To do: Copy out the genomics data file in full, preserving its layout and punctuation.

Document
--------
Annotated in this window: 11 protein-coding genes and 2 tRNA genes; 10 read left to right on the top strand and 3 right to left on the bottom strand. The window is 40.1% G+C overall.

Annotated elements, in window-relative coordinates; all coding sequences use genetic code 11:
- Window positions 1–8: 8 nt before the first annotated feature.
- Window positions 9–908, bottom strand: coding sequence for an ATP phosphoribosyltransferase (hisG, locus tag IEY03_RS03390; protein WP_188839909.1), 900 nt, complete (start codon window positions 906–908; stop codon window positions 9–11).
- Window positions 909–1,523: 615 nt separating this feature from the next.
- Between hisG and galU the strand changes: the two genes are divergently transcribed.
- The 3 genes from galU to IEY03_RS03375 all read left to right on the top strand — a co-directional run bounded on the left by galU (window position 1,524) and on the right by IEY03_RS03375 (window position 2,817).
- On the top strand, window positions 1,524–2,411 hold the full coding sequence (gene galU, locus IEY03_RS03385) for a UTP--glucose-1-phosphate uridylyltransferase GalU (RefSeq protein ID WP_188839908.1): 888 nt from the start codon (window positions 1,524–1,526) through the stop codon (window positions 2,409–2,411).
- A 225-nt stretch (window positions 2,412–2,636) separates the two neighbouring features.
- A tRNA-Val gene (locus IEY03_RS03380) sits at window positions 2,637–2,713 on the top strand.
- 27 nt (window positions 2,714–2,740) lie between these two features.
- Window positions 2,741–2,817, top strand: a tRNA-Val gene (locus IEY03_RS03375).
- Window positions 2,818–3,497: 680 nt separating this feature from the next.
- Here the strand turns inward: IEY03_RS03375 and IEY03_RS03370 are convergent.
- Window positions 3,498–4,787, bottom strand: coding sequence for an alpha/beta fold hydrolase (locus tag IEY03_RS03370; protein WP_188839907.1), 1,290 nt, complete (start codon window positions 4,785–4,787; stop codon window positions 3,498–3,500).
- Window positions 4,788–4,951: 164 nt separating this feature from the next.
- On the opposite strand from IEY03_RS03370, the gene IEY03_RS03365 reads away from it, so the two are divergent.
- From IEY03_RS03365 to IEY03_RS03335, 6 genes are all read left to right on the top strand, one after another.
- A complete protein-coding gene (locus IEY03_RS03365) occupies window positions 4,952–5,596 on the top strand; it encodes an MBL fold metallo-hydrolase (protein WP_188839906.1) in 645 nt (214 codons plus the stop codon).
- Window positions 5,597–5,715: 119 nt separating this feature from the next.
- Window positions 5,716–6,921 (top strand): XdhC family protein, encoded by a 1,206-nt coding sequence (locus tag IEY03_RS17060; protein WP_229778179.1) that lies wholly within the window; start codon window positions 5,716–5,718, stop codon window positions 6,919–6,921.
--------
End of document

Annotated in this window: 11 protein-coding genes and 2 tRNA genes; 10 read left to right on the top strand and 3 right to left on the bottom strand. The window is 40.1% G+C overall.

Annotated elements, in window-relative coordinates; all coding sequences use genetic code 11:
- Window positions 1–8: 8 nt before the first annotated feature.
- Window positions 9–908, bottom strand: coding sequence for an ATP phosphoribosyltransferase (hisG, locus tag IEY03_RS03390; protein WP_188839909.1), 900 nt, complete (start codon window positions 906–908; stop codon window positions 9–11).
- Window positions 909–1,523: 615 nt separating this feature from the next.
- Between hisG and galU the strand changes: the two genes are divergently transcribed.
- The 3 genes from galU to IEY03_RS03375 all read left to right on the top strand — a co-directional run bounded on the left by galU (window position 1,524) and on the right by IEY03_RS03375 (window position 2,817).
- On the top strand, window positions 1,524–2,411 hold the full coding sequence (gene galU, locus IEY03_RS03385) for a UTP--glucose-1-phosphate uridylyltransferase GalU (RefSeq protein ID WP_188839908.1): 888 nt from the start codon (window positions 1,524–1,526) through the stop codon (window positions 2,409–2,411).
- A 225-nt stretch (window positions 2,412–2,636) separates the two neighbouring features.
- A tRNA-Val gene (locus IEY03_RS03380) sits at window positions 2,637–2,713 on the top strand.
- 27 nt (window positions 2,714–2,740) lie between these two features.
- Window positions 2,741–2,817, top strand: a tRNA-Val gene (locus IEY03_RS03375).
- Window positions 2,818–3,497: 680 nt separating this feature from the next.
- Here the strand turns inward: IEY03_RS03375 and IEY03_RS03370 are convergent.
- Window positions 3,498–4,787, bottom strand: coding sequence for an alpha/beta fold hydrolase (locus tag IEY03_RS03370; protein WP_188839907.1), 1,290 nt, complete (start codon window positions 4,785–4,787; stop codon window positions 3,498–3,500).
- Window positions 4,788–4,951: 164 nt separating this feature from the next.
- On the opposite strand from IEY03_RS03370, the gene IEY03_RS03365 reads away from it, so the two are divergent.
- From IEY03_RS03365 to IEY03_RS03335, 6 genes are all read left to right on the top strand, one after another.
- A complete protein-coding gene (locus IEY03_RS03365) occupies window positions 4,952–5,596 on the top strand; it encodes an MBL fold metallo-hydrolase (protein WP_188839906.1) in 645 nt (214 codons plus the stop codon).
- Window positions 5,597–5,715: 119 nt separating this feature from the next.
- Window positions 5,716–6,921 (top strand): XdhC family protein, encoded by a 1,206-nt coding sequence (locus tag IEY03_RS17060; protein WP_229778179.1) that lies wholly within the window; start codon window positions 5,716–5,718, stop codon window positions 6,919–6,921.